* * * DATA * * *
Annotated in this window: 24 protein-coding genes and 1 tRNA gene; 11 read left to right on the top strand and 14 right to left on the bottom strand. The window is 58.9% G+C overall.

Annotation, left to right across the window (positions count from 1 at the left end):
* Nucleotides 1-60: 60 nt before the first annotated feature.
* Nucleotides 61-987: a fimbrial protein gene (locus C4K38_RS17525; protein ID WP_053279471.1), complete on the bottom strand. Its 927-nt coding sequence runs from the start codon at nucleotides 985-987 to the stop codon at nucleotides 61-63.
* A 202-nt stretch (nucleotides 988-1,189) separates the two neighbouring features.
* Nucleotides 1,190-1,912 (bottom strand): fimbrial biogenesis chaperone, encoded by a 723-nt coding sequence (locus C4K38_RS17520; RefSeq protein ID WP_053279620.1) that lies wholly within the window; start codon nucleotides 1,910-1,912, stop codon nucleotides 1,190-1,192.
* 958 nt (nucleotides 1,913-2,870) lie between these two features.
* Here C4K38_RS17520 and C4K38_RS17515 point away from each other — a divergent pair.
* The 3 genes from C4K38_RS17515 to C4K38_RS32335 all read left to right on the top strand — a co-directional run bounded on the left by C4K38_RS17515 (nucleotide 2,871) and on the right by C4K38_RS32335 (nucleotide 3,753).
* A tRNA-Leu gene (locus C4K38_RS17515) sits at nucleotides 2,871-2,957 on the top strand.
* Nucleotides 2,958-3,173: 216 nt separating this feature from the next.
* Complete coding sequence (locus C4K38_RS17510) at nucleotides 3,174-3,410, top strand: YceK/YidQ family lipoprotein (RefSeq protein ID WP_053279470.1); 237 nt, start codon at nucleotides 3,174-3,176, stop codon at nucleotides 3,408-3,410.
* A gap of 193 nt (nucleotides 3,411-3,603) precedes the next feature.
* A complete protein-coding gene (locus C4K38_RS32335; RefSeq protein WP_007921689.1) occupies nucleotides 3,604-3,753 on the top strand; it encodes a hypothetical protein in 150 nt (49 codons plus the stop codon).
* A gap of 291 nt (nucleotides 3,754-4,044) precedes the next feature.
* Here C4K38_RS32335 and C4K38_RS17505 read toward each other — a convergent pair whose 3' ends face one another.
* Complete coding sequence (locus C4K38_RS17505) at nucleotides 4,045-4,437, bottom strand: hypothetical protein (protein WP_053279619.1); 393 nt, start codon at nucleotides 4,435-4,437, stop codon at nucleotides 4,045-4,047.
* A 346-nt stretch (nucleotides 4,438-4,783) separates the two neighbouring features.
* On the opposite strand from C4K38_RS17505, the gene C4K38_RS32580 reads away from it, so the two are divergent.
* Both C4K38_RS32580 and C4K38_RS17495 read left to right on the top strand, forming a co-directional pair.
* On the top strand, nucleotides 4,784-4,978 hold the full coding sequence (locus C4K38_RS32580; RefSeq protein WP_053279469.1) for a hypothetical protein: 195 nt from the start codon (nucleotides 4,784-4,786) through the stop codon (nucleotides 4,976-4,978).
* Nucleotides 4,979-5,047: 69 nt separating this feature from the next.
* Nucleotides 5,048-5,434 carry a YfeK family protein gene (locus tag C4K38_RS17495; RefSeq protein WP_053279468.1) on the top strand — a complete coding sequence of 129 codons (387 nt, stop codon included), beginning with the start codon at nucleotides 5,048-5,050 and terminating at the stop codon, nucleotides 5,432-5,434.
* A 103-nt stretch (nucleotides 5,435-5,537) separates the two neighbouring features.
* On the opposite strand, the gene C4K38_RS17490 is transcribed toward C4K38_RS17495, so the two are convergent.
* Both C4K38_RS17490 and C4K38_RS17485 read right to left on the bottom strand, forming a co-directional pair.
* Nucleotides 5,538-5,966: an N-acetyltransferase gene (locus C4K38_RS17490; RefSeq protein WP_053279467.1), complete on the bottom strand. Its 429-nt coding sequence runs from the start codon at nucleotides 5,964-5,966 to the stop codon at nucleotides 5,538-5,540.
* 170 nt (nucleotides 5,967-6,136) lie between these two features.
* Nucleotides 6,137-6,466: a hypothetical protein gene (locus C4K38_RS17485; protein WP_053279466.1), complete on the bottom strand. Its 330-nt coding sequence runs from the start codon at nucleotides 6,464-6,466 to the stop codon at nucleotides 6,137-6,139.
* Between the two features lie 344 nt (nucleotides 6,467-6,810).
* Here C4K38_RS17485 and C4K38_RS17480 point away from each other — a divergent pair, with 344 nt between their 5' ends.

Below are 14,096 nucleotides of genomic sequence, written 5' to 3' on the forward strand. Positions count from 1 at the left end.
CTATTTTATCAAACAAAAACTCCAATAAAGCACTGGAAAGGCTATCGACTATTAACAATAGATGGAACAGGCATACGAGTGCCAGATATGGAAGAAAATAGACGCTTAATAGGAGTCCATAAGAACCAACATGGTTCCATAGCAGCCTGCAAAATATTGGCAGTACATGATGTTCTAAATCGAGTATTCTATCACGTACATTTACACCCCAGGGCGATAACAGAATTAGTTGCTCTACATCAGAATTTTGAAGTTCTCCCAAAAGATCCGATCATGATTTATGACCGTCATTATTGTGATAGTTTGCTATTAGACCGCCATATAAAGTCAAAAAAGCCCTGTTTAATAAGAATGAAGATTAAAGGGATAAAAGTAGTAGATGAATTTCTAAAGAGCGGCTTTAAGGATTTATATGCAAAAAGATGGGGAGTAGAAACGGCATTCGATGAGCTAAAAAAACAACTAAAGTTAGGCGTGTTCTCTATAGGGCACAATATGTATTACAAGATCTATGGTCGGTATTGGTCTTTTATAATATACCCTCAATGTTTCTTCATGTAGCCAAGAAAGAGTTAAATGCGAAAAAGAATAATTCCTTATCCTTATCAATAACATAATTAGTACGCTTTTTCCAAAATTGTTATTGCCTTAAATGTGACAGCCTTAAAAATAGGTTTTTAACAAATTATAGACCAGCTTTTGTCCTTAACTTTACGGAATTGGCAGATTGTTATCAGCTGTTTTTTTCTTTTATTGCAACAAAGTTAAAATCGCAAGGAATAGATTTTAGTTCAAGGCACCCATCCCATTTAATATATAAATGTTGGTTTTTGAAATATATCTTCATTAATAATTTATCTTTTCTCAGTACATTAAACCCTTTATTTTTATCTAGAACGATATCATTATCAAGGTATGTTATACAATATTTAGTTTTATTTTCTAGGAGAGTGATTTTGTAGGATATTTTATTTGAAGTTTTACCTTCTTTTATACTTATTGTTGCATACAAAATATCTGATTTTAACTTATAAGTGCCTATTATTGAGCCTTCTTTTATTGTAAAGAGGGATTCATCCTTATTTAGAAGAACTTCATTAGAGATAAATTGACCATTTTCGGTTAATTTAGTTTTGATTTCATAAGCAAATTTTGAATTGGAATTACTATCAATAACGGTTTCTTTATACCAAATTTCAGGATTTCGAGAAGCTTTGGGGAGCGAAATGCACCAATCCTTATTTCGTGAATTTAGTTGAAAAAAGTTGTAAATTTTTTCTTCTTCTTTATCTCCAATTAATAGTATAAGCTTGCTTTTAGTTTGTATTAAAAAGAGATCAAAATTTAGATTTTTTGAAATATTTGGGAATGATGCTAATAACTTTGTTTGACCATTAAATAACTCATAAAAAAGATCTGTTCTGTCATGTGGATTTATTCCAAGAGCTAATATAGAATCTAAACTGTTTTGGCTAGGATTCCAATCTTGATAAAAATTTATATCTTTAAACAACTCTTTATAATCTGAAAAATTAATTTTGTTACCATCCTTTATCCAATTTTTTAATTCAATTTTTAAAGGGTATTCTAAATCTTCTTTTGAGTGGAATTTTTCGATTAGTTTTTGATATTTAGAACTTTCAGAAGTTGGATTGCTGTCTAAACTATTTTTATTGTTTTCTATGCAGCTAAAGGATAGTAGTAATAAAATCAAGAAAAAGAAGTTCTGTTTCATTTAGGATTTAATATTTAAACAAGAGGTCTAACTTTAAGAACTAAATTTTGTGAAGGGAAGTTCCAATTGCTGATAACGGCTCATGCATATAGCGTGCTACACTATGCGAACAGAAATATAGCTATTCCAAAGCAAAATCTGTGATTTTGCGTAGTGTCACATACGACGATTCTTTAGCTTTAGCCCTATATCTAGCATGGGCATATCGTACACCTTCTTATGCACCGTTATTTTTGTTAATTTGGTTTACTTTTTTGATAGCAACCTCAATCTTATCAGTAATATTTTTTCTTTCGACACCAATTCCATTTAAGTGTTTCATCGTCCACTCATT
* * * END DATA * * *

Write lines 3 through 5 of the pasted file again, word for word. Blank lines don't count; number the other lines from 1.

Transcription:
* Nucleotides 1-60: 60 nt before the first annotated feature.
* Nucleotides 61-987: a fimbrial protein gene (locus C4K38_RS17525; protein ID WP_053279471.1), complete on the bottom strand. Its 927-nt coding sequence runs from the start codon at nucleotides 985-987 to the stop codon at nucleotides 61-63.
* A 202-nt stretch (nucleotides 988-1,189) separates the two neighbouring features.